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Thaddeus B. Czuba, Bas Rokers, Alexander C. Huk, Lawrence K. Cormack; Distinct binocular mechanisms for 3D motion perception. Journal of Vision 2010;10(7):817. doi: 10.1167/10.7.817.
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© ARVO (1962-2015); The Authors (2016-present)
The perception of 3D motion relies on two binocular cues, one based on changing disparities over time (CD cue), and one based on the interocular velocity differences (IOVD cue). While both cues are typically present when a real object moves through depth, the CD cue is easy to isolate and has therefore received the most attention. More recently, however, the IOVD cue has been (behaviorally) isolated and shown to play a strong role in the perception of 3D motion.
We probed the mechanisms responsible for 3D motion using a standard motion adaptation paradigm. Observers adapted to random dot motion directly towards or away from them. The strength of the resulting motion aftereffect was determined from the shift in the psychometric function relating dot motion coherence to perceived direction. The shifts in 3D motion thresholds were extremely large–around 45% coherence–double that of frontoparallel aftereffects measured using otherwise identical 2D motion stimuli. These results (and those from a variety of control conditions) are inconsistent with a simple inheritance of 2D aftereffects and reveal adaptation of a unique 3D motion mechanism.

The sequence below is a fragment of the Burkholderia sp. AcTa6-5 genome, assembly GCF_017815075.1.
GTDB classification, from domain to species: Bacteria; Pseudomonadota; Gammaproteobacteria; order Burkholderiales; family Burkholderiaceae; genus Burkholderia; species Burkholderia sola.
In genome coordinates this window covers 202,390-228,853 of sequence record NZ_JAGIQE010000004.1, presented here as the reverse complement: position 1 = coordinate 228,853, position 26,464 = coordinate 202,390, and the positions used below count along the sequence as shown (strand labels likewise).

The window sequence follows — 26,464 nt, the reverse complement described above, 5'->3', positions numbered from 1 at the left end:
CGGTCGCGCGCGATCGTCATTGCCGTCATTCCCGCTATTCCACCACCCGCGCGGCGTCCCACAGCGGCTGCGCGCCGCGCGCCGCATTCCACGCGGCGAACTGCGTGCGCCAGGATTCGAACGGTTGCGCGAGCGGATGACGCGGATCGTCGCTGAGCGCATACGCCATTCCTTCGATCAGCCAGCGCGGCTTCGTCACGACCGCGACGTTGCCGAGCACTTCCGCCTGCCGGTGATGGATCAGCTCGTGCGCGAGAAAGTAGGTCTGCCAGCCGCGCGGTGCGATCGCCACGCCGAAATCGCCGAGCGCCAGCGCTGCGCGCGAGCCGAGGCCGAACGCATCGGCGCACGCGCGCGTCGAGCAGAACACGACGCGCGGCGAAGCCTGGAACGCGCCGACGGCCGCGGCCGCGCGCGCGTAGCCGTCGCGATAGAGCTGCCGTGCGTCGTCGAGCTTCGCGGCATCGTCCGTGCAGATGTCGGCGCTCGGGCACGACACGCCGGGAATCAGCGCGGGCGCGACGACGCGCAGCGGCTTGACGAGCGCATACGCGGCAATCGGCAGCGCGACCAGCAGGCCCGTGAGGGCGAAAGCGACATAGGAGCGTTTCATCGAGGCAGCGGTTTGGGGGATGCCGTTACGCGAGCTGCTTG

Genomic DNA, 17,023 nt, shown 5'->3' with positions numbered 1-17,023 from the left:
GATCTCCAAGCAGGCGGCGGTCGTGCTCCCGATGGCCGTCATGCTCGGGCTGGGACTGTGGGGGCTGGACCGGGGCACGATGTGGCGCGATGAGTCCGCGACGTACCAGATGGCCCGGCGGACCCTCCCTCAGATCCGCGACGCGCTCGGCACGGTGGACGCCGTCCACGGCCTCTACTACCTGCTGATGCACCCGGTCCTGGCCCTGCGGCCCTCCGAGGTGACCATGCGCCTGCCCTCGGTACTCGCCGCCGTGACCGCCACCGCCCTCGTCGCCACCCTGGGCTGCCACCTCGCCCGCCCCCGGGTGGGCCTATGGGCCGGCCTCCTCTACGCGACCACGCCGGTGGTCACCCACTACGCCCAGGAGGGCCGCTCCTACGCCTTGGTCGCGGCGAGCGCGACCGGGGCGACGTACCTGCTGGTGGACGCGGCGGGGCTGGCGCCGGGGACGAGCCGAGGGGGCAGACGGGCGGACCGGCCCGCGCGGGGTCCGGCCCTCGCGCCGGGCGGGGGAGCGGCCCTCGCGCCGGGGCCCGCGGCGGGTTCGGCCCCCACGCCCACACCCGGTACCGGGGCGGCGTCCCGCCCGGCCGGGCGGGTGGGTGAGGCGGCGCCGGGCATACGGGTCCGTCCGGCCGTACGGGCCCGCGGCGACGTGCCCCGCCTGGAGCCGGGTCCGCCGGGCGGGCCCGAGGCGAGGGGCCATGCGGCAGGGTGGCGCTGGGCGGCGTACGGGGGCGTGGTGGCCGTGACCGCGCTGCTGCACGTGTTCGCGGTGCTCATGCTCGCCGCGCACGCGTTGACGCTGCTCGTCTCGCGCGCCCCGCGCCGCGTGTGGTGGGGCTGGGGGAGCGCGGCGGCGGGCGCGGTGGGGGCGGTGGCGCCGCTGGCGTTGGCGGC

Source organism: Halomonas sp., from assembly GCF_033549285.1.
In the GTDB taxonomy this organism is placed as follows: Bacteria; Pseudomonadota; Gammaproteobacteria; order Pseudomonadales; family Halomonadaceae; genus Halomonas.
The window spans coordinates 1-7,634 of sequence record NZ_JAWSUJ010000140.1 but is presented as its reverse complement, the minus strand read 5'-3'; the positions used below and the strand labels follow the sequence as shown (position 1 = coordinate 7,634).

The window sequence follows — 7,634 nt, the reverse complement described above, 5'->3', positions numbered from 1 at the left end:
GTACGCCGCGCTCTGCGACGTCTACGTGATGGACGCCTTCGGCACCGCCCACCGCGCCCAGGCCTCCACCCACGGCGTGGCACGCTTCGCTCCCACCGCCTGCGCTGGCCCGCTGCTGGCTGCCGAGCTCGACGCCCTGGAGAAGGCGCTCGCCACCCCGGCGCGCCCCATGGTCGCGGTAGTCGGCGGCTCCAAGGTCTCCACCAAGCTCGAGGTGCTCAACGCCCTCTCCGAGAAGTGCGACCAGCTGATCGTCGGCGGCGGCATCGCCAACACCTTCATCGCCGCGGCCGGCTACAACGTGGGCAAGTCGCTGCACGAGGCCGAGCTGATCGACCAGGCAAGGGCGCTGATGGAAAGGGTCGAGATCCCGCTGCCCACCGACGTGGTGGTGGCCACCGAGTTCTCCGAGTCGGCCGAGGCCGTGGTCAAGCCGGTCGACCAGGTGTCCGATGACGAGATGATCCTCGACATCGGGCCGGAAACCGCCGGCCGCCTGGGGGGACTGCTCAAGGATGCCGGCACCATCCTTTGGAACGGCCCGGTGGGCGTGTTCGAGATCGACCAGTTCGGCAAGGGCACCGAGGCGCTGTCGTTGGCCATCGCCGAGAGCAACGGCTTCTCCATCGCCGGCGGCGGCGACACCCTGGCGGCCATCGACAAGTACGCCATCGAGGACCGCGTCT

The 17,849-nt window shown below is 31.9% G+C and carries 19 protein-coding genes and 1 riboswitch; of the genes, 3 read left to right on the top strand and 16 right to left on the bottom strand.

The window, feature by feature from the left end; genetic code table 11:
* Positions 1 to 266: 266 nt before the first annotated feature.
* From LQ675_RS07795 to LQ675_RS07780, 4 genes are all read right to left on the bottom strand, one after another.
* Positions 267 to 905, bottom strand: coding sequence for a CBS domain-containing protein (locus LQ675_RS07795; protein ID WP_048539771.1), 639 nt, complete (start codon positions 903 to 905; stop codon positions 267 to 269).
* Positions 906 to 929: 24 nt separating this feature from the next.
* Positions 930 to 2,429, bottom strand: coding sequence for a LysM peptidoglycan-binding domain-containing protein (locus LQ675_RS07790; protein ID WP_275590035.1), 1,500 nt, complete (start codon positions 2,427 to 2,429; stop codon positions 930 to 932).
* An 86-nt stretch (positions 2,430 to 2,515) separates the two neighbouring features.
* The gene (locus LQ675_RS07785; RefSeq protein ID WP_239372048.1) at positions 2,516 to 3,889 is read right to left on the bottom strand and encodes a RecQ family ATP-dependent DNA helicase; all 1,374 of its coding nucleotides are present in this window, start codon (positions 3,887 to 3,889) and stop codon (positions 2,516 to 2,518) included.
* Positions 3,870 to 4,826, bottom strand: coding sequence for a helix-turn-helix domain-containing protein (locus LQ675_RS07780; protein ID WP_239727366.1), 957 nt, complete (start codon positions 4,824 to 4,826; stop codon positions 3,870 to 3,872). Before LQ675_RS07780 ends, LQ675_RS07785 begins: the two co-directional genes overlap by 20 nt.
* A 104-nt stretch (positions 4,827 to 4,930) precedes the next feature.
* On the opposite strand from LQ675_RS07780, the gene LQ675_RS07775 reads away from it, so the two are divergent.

We next adapted observers to 3D motion stimuli that contained the isolated CD or IOVD cue, or combined both cues (like most real-world motion). Each aftereffect was measured using an identical combined-cue variable motion coherence stimulus. Adaptation to either the combined-cue or IOVD-isolating stimuli resulted in the same large aftereffects seen in the first experiment, while adaptation to the CD-isolating stimulus produced aftereffects less than half as large.
These motion aftereffects reveal distinct representation of 3D directions of motion, indicate that separate mechanisms exist for processing the disparity- and velocity-based cues, and support recent work showing that, under many conditions, the velocity-based cue plays a surprisingly fundamental role in 3D motion perception.
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